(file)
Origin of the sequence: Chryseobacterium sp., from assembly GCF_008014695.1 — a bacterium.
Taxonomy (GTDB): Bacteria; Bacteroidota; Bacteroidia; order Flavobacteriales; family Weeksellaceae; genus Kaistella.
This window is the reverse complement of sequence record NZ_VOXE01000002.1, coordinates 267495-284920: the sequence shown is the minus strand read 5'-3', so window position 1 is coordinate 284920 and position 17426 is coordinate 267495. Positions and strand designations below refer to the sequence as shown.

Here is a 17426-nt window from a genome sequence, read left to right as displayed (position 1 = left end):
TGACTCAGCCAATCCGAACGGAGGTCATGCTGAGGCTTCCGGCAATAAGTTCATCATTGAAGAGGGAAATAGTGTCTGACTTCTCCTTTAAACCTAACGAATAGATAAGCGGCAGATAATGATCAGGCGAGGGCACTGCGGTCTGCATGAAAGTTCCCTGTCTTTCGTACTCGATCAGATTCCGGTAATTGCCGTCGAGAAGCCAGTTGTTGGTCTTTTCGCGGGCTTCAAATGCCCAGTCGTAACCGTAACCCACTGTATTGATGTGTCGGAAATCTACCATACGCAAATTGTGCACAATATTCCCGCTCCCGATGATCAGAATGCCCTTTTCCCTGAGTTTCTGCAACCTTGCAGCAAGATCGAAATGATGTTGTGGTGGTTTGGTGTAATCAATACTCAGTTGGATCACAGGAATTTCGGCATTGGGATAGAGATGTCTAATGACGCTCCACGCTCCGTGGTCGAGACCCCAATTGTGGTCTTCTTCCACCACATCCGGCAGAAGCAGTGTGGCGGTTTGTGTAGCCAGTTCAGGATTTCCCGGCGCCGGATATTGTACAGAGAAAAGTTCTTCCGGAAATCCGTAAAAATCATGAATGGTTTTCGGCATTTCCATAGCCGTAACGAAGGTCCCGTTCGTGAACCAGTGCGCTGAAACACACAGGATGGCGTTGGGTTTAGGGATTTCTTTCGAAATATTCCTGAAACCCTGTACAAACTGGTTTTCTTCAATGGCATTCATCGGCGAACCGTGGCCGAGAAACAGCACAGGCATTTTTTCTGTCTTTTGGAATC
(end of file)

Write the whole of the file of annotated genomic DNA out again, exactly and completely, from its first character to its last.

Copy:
Origin of the sequence: Chryseobacterium sp., from assembly GCF_008014695.1 — a bacterium.
Taxonomy (GTDB): Bacteria; Bacteroidota; Bacteroidia; order Flavobacteriales; family Weeksellaceae; genus Kaistella.
This window is the reverse complement of sequence record NZ_VOXE01000002.1, coordinates 267495-284920: the sequence shown is the minus strand read 5'-3', so window position 1 is coordinate 284920 and position 17426 is coordinate 267495. Positions and strand designations below refer to the sequence as shown.

Here is a 17426-nt window from a genome sequence, read left to right as displayed (position 1 = left end):
TGACTCAGCCAATCCGAACGGAGGTCATGCTGAGGCTTCCGGCAATAAGTTCATCATTGAAGAGGGAAATAGTGTCTGACTTCTCCTTTAAACCTAACGAATAGATAAGCGGCAGATAATGATCAGGCGAGGGCACTGCGGTCTGCATGAAAGTTCCCTGTCTTTCGTACTCGATCAGATTCCGGTAATTGCCGTCGAGAAGCCAGTTGTTGGTCTTTTCGCGGGCTTCAAATGCCCAGTCGTAACCGTAACCCACTGTATTGATGTGTCGGAAATCTACCATACGCAAATTGTGCACAATATTCCCGCTCCCGATGATCAGAATGCCCTTTTCCCTGAGTTTCTGCAACCTTGCAGCAAGATCGAAATGATGTTGTGGTGGTTTGGTGTAATCAATACTCAGTTGGATCACAGGAATTTCGGCATTGGGATAGAGATGTCTAATGACGCTCCACGCTCCGTGGTCGAGACCCCAATTGTGGTCTTCTTCCACCACATCCGGCAGAAGCAGTGTGGCGGTTTGTGTAGCCAGTTCAGGATTTCCCGGCGCCGGATATTGTACAGAGAAAAGTTCTTCCGGAAATCCGTAAAAATCATGAATGGTTTTCGGCATTTCCATAGCCGTAACGAAGGTCCCGTTCGTGAACCAGTGCGCTGAAACACACAGGATGGCGTTGGGTTTAGGGATTTCTTTCGAAATATTCCTGAAACCCTGTACAAACTGGTTTTCTTCAATGGCATTCATCGGCGAACCGTGGCCGAGAAACAGCACAGGCATTTTTTCTGTCTTTTGGAATC